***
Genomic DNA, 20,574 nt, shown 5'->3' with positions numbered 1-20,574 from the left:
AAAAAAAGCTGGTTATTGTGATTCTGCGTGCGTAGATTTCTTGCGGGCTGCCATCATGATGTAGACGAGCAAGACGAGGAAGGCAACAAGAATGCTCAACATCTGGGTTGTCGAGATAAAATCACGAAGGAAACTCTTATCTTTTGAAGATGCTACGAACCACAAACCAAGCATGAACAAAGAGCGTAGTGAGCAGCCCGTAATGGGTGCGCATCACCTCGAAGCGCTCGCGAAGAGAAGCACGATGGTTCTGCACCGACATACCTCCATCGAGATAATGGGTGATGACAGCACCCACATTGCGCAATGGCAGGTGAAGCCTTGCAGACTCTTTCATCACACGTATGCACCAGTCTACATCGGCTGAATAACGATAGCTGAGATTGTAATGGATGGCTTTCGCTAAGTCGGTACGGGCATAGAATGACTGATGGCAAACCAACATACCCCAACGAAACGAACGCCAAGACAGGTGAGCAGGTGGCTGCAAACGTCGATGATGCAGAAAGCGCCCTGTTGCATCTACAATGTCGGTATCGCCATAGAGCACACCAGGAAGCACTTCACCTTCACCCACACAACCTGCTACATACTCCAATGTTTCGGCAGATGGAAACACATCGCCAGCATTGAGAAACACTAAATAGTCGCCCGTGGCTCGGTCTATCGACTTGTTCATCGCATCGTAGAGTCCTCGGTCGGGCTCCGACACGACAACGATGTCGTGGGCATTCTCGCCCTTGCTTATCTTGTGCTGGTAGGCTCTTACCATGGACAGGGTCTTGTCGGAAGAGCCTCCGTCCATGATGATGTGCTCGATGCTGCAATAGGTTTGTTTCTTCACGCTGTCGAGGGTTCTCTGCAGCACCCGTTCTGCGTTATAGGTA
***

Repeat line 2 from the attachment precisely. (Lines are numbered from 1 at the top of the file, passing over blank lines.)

AAAAAAAGCTGGTTATTGTGATTCTGCGTGCGTAGATTTCTTGCGGGCTGCCATCATGATGTAGACGAGCAAGACGAGGAAGGCAACAAGAATGCTCAACATCTGGGTTGTCGAGATAAAATCACGAAGGAAACTCTTATCTTTTGAAGATGCTACGAACCACAAACCAAGCATGAACAAAGAGCGTAGTGAGCAGCCCGTAATGGGTGCGCATCACCTCGAAGCGCTCGCGAAGAGAAGCACGATGGTTCTGCACCGACATACCTCCATCGAGATAATGGGTGATGACAGCACCCACATTGCGCAATGGCAGGTGAAGCCTTGCAGACTCTTTCATCACACGTATGCACCAGTCTACATCGGCTGAATAACGATAGCTGAGATTGTAATGGATGGCTTTCGCTAAGTCGGTACGGGCATAGAATGACTGATGGCAAACCAACATACCCCAACGAAACGAACGCCAAGACAGGTGAGCAGGTGGCTGCAAACGTCGATGATGCAGAAAGCGCCCTGTTGCATCTACAATGTCGGTATCGCCATAGAGCACACCAGGAAGCACTTCACCTTCACCCACACAACCTGCTACATACTCCAATGTTTCGGCAGATGGAAACACATCGCCAGCATTGAGAAACACTAAATAGTCGCCCGTGGCTCGGTCTATCGACTTGTTCATCGCATCGTAGAGTCCTCGGTCGGGCTCCGACACGACAACGATGTCGTGGGCATTCTCGCCCTTGCTTATCTTGTGCTGGTAGGCTCTTACCATGGACAGGGTCTTGTCGGAAGAGCCTCCGTCCATGATGATGTGCTCGATGCTGCAATAGGTTTGTTTCTTCACGCTGTCGAGGGTTCTCTGCAGCACCCGTTCTGCGTTATAGGTA